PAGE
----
Over the next 60 days the pelican state has three very popular marathons upcoming: Louisiana, NOLA RnR & our local favorite Zydeco Marathon. If you are running any of them, you’re probably neck deep in training miles right about now. You’re tired, you’re cranky, and your legs might feel like dead weight.
As you close in on taper week, you force yourself out of bed most mornings and put on your training clothes. Mustering up every single ounce of energy you can (possibly fueled by two tall cups of coffee), you head out.
Reprimanding yourself for being so ‘lazy’, you decide you’ll run one extra mile. Surely you must be losing your fitness if you feel this tired, which only means it’s time to train harder, right?
If anything about this situation sounds familiar, you could be headed for misery.
Overtraining is a very real and serious thing and sadly, it’s something that too many athletes suffer from without even realizing it – at least in the beginning stages. If ignored, it can sideline you for weeks due to injury.
Signs of Overtraining
Knowing what to look out for is important in order to recognize when to back off a little. Once overtrained, risk of injury increases due to over exertion and lack of proper form. The signs of overtraining are similar in just about any athletic training are are not exclusive to running.
- Fatigue that never seems to let up
- A decline in performance
- An increase in your morning resting heart rate
- Change in appetite which can mean weight gain or loss that wasn’t expected
- Difficulty falling asleep
- Lack of interest in activities you formerly enjoyed
- Muscle and joint aches that never seem to heal
- Loss of libido levels
- A high frequency of suffering from the cold or flu
Not all athletes will notice all of these symptoms, but if two or three are making themselves present, it may be time to take action. Keep training and you will only get worse.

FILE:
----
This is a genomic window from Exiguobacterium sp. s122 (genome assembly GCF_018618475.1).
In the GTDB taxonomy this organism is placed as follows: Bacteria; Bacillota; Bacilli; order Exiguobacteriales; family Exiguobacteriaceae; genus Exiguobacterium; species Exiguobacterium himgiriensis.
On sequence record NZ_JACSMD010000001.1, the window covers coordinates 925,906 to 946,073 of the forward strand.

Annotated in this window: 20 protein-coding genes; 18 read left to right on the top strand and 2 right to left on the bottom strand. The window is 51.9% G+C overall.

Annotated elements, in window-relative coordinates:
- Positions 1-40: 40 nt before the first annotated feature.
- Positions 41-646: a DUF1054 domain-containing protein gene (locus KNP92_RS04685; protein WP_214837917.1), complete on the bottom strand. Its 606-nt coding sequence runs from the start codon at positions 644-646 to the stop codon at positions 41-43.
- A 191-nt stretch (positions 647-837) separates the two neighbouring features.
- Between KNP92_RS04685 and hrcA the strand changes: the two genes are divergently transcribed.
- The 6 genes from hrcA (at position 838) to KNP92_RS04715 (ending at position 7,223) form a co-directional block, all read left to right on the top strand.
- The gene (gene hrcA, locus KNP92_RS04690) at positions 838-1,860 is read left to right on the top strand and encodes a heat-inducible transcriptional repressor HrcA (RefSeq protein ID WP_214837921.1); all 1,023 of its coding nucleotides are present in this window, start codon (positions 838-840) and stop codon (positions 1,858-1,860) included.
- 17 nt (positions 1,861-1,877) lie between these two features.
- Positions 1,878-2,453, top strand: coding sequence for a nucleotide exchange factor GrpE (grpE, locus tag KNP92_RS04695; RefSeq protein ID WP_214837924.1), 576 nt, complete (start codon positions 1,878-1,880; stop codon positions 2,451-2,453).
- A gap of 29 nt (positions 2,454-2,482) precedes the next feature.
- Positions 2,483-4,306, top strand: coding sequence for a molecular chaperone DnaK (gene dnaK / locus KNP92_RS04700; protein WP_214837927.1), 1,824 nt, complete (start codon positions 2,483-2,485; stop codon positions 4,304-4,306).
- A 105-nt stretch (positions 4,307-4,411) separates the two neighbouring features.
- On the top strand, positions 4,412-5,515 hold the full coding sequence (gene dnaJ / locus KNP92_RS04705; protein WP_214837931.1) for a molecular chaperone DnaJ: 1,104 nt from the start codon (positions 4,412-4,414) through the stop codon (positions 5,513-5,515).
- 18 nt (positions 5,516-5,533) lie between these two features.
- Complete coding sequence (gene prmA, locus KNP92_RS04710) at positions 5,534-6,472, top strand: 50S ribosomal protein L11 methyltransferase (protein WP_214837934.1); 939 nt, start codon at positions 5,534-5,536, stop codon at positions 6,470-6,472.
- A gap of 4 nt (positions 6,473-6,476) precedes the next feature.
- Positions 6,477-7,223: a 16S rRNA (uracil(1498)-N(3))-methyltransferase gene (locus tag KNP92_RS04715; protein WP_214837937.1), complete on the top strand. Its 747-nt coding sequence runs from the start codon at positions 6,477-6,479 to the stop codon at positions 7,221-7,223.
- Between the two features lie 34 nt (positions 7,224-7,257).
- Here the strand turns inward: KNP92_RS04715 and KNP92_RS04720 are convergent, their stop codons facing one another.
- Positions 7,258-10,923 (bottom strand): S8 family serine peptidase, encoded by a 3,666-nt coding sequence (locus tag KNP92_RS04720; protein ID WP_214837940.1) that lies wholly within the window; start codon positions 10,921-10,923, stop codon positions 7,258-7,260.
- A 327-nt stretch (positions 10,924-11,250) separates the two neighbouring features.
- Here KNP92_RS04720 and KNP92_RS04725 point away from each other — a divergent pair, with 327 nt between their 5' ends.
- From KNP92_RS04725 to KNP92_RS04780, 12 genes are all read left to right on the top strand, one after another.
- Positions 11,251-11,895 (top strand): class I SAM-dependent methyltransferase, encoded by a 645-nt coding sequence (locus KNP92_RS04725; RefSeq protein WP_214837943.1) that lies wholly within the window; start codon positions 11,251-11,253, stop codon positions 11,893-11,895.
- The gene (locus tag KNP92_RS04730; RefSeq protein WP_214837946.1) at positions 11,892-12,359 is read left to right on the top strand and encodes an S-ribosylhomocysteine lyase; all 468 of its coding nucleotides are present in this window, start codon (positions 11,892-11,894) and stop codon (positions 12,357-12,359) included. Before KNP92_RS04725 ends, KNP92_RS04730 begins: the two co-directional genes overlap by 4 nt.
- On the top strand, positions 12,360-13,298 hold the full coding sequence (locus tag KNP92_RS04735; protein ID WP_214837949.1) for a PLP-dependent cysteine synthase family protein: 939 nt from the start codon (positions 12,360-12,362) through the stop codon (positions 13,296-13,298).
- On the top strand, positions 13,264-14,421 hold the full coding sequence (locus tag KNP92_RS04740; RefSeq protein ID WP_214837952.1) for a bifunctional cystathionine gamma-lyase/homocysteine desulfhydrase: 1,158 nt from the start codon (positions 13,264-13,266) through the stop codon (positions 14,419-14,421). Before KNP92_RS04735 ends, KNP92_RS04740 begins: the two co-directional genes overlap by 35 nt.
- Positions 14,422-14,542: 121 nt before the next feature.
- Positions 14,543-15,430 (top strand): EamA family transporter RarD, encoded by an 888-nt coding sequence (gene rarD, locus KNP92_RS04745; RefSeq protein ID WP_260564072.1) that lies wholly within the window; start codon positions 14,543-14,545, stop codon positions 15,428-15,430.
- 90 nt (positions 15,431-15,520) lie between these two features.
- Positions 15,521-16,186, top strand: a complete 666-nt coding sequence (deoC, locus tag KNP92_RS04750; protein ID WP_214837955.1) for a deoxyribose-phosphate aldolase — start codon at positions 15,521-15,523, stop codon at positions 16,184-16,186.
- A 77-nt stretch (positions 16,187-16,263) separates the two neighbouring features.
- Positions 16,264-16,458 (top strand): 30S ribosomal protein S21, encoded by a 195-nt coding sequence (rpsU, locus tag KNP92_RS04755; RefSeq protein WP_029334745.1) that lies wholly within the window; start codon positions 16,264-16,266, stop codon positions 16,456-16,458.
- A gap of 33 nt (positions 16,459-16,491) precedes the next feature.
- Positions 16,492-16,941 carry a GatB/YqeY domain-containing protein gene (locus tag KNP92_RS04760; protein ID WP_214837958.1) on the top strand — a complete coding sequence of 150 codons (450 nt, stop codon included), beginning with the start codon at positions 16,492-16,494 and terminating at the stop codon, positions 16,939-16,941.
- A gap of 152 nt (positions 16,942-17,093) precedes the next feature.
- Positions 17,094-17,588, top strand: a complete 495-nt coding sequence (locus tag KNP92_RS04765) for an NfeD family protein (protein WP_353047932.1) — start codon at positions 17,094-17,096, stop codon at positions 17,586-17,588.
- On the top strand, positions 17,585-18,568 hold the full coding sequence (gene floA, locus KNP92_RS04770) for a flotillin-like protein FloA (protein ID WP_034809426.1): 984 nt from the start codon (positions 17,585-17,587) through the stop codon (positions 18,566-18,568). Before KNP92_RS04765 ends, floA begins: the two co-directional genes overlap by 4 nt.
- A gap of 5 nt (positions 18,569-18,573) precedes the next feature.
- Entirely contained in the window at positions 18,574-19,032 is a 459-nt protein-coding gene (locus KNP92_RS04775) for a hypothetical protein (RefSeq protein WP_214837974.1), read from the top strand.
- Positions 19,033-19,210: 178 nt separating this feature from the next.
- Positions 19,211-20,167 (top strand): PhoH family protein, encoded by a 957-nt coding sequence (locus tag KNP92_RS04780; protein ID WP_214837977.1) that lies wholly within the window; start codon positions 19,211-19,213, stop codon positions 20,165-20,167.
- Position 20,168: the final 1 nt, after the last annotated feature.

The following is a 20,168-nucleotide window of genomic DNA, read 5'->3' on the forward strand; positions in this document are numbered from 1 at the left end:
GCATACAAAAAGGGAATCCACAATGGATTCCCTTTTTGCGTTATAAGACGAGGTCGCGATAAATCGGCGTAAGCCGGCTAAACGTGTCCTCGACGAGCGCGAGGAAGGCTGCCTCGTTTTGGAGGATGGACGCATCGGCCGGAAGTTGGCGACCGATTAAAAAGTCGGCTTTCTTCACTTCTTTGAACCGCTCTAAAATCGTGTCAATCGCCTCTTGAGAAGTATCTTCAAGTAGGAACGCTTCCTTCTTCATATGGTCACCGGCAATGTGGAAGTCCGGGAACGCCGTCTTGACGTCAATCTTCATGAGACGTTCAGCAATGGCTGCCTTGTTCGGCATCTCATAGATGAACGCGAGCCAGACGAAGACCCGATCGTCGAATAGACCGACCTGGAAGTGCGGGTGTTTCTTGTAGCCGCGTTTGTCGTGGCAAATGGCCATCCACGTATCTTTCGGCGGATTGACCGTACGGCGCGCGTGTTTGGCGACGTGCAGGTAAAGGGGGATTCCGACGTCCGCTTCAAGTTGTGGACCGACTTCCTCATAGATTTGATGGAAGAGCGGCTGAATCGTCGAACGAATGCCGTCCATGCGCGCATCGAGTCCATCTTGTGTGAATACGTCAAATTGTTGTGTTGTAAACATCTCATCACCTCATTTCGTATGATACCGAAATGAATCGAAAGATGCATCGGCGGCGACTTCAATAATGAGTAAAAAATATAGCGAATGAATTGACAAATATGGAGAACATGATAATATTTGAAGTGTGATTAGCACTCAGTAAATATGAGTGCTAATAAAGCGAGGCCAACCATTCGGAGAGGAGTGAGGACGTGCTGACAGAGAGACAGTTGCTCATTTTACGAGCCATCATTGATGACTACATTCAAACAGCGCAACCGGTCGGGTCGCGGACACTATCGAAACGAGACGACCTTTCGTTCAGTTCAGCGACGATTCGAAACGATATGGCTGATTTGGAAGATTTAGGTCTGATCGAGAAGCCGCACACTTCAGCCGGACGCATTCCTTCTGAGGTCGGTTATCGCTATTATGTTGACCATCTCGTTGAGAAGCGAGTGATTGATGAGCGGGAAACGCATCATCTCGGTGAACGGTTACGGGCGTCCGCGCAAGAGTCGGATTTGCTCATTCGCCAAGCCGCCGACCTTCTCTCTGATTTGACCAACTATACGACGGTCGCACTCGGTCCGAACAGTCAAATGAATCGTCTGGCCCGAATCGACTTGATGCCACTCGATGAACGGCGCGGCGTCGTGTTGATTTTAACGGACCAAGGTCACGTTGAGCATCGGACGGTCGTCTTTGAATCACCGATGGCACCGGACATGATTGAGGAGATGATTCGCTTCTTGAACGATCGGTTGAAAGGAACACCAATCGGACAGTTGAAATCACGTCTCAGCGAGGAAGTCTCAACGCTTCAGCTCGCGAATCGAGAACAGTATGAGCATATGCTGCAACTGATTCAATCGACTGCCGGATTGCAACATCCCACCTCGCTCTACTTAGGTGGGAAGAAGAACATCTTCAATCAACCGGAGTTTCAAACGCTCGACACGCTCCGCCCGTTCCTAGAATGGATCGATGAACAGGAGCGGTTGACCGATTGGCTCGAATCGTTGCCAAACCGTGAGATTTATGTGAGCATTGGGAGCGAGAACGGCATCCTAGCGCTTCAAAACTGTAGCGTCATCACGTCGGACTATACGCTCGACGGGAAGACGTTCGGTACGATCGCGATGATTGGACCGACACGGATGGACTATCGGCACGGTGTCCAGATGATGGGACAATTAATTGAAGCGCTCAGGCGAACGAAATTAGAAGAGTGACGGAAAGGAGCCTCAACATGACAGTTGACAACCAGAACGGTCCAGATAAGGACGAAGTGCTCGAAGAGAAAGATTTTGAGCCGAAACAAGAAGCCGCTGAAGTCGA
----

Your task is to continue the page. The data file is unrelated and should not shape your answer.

Avoid Overtraining and Prevent Injury
The number one thing that you can do to avoid this situation is to start taking rest and recovery more seriously. Not only is it critical that you have at least one day off each week for complete recovery, but in addition to that, you should also have one or two lighter workouts scheduled in, giving you a couple easier days throughout the week.
As you take this time off, practice additional recovery strategies such as foam rolling, stretching, massage therapy, or just taking a hot bath with bath salts to help soothe tired, achy muscles. Cryotherapy and cold plunges have also been introduced recently and have been adopted for recovery.
If you ever do start to feel pain, be sure to ice the effected area as quickly as possible after finishing up that training session. This will help ensure that you are reducing any inflammation present, preventing the chances the injury only continues to get worse.
Adequate sleep is also essential for recovery, 7-8 hours of sleep each night is recommended. Not only will this help the body make its full recovery, but it’ll also help ensure that you are maximally coordinated during each session. Those who are fatigued due to lack of sleep are more likely to get sloppy with their form, which can result in injury.
It’s better to stop and let the body rest so that you can pick back up, using proper form as you carry on.
If you don’t want to be sidelined by an injury – and let’s face it, who does – it’s time to get serious about monitoring for overtraining and watching your recovery.
Sometimes pushing hard is not a good thing and can get you into a lot of trouble. Listen to your body and respect when it’s asking for rest. There are some days it’s better to skip that session and give your body some R&R.